I haven’t really thought about that too much, especially in the future. How I see it is that I want to do whatever works and I want to do what I can to make my team the best possible, if that means me IGLing then that’s what I want to do, if that means someone else IGLing then that’s what I want to do. I’m not sitting here saying that I have to be IGL but I am saying that I think we are in a better position if I do. In the future if it comes to a point where we’re losing because of me, I’m not going to argue about it, if it works then we keep at it, if it doesn’t then we find solutions. I’m committed to trying it, if everyone in the team believes in me, I’ll keep calling. I just want to do what’s best for the team.
Many have described this new Cloud9 roster as the best North American team in quite some time, what are yours’ and the team’s expectations going forward?
Making these changes we’re obviously trying to improve and become something better. I don’t think we’re aiming for number one in North America, our goals are definitely more focused on becoming a consistent top 5 team in the world. I don’t think we formed this roster just to be the best team in NA, we formed this roster because we want to be the best team in the world.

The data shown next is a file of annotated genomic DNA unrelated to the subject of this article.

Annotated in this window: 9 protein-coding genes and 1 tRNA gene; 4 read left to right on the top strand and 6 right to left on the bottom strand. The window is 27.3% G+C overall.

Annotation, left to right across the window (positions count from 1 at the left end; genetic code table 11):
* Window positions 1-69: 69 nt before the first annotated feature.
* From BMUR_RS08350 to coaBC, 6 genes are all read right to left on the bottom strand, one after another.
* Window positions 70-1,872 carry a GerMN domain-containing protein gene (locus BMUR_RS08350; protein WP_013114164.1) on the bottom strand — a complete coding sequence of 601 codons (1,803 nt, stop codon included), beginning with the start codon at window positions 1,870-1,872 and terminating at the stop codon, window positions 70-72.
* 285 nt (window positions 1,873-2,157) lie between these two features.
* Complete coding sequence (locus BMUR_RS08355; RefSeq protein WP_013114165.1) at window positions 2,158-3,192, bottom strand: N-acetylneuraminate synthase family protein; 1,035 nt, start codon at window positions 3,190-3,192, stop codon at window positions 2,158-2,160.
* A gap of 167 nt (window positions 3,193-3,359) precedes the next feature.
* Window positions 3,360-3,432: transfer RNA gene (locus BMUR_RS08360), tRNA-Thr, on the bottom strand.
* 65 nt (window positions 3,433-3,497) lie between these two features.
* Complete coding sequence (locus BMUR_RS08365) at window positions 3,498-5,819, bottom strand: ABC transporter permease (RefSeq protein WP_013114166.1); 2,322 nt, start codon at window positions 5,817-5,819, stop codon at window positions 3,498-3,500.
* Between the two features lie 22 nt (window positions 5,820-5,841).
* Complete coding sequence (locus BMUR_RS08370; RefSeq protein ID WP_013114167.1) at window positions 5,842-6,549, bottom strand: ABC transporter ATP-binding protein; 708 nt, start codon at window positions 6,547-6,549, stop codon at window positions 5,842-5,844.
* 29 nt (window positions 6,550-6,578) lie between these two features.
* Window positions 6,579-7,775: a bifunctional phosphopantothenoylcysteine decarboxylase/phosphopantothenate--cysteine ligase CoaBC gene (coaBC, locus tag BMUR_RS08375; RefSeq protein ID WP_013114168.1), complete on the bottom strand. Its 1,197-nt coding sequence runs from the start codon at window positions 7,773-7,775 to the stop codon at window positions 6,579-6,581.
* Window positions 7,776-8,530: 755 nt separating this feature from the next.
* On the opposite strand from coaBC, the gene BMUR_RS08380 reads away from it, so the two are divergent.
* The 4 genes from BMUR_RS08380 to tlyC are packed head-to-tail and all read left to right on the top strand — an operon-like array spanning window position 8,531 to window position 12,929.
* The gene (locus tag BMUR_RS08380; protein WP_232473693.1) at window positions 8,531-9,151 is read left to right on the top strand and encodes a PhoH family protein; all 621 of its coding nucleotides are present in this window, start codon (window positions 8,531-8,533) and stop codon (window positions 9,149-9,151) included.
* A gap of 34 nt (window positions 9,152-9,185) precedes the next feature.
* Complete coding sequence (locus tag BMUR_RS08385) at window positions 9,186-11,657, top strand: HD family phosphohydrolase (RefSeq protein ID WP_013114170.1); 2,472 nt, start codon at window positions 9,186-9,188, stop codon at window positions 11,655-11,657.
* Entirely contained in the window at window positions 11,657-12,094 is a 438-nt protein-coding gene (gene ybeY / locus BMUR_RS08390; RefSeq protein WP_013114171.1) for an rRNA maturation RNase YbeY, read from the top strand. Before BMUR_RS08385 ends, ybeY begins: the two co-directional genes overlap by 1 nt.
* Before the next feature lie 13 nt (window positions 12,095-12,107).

What about your personal expectations, do you see yourself changing or developing in any different way with this new roster?
For me personally, I feel like when I play with other skilled players it pushes me and makes me play better. Playing with this team I definitely see myself improving constantly and I also think my teammates will improve by playing with me. That’s the goal, for us to all improve individually but also together as a team.
The OpTic roster obviously hit amazing heights with the ELEAGUE victory, having now we moved on in that chapter of your career, how do you look back on it?
We did some great things on OpTic, we had an impressive run at ELEAGUE and it’s a chapter of my life that I’ll never forget. Looking back on it I think it was a great team for me to be a part of and I learned a lot from it. I don’t think there’s any bad blood between me and any of the players. We all found teams that we’re happy with, I think going forward everyone we'll all be satisfied with how things worked out.
Given DreamHack just joined ESL in ubanning the iBUYPOWER players, what are your thoughts and expectations of those players going forward?